Decided on January 24, 2012
Published by New York State Law Reporting Bureau pursuant to Judiciary Law § 431.
This opinion is uncorrected and subject to revision before publication in the Official Reports.
Tom, J.P., Friedman, DeGrasse, Richter, Manzanet-Daniels, JJ.
Judgment, Supreme Court, New York County (Micki A. Scherer, J. at dismissal motion; Edward J. McLaughlin, J. at jury trial and sentencing), rendered November 5, 2008, convicting defendant of attempted assault in the first degree (two counts), burglary in the second degree and criminal possession of a weapon in the third degree, and sentencing him, as a persistent felony offender, to an aggregate term of 16 years to life, unanimously affirmed.
The court properly denied defendant's motion to dismiss the indictment, made on the ground that the prosecutor's questioning of defendant before the grand jury was allegedly improper. The cross-examination at issue was generally appropriate and responsive to defendant's testimony (see People v Karp, 76 NY2d 1006, 1008 , revg on dissenting op of Sullivan, J., 158 AD2d 378, 385-390 ). In any event, any defects fell far short of impairing the integrity of the proceeding and creating a risk of prejudice (see People v Huston, 88 NY2d 400, 410 ; People v Darby, 75 NY2d 449, 455 ).
Defendant did not preserve his claim that the People improperly re-presented the attempted assault charges to a second grand jury without court authorization (see People v Julius, 300 AD2d 167, 168 , lv denied 99 NY2d 655 ). We have considered and rejected defendant's arguments for exempting his claim from the requirement of preservation, including his claim that an unauthorized re-presentation is a mode-of-proceedings error. This type of error is not jurisdictional (People v Batista, 299 AD2d 270 , lv denied 99 NY2d 626 ), and defects in grand jury procedure generally require preservation (see People v Brown, 81 NY2d 798 ). We see no reason to create an exception here, and we decline to review this unpreserved claim in the interest of justice. In any event, although the People should have obtained the court's permission to resubmit the charges (see People v Credle, 17 NY3d 556 ), the reasons for the withdrawal were "legitimate . . . and the underlying circumstances did not provide a clear indication that the first grand jury's decisional authority was being subverted" (id. at 562 [citation omitted]).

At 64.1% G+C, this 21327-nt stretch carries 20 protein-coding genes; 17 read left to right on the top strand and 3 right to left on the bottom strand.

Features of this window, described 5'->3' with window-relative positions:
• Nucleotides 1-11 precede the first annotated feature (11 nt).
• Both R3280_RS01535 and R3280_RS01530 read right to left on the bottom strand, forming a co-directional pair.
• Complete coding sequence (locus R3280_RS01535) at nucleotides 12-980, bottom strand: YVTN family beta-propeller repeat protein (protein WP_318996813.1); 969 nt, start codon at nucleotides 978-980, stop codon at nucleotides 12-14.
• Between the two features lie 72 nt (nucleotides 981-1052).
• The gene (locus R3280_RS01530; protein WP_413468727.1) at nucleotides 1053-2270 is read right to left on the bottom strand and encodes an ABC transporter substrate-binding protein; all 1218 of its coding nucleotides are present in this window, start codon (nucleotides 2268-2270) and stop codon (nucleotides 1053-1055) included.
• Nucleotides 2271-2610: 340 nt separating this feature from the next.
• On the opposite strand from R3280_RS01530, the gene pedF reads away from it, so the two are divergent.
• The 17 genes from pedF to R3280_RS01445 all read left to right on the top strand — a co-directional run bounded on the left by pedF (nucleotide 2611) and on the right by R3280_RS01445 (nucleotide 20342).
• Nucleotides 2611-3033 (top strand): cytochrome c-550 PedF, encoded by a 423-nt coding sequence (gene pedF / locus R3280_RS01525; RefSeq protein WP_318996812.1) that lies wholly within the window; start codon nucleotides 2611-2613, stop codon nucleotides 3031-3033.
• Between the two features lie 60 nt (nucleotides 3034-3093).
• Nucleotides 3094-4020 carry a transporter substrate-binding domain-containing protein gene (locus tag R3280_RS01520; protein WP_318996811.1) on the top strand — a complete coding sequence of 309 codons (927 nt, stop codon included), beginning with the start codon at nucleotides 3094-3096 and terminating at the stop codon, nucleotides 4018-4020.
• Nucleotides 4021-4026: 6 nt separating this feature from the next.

Since defendant's request for a jury charge on the lesser included offense of attempted third-degree assault was made on a different ground from the ground he raises on appeal, he did not preserve his present claim (see e.g. People v Liner, 262 AD2d 250 , lv denied 93 NY2d 1021 ), and we decline to review it in the interest of justice. As an alternative holding, we find that there was no reasonable view of the evidence that defendant attempted to commit a third-degree assault but not a first-degree assault.
The court properly exercised its discretion in adjudicating defendant a persistent felony offender. The persistent felony offender statute (Penal Law § 70.10) is constitutional (People v Quinones, 12 NY3d 116 ).
We have considered and rejected defendant's pro se claims.
THIS CONSTITUTES THE DECISION AND ORDER OF THE SUPREME COURT, APPELLATE DIVISION, FIRST DEPARTMENT.
ENTERED: JANUARY 24, 2012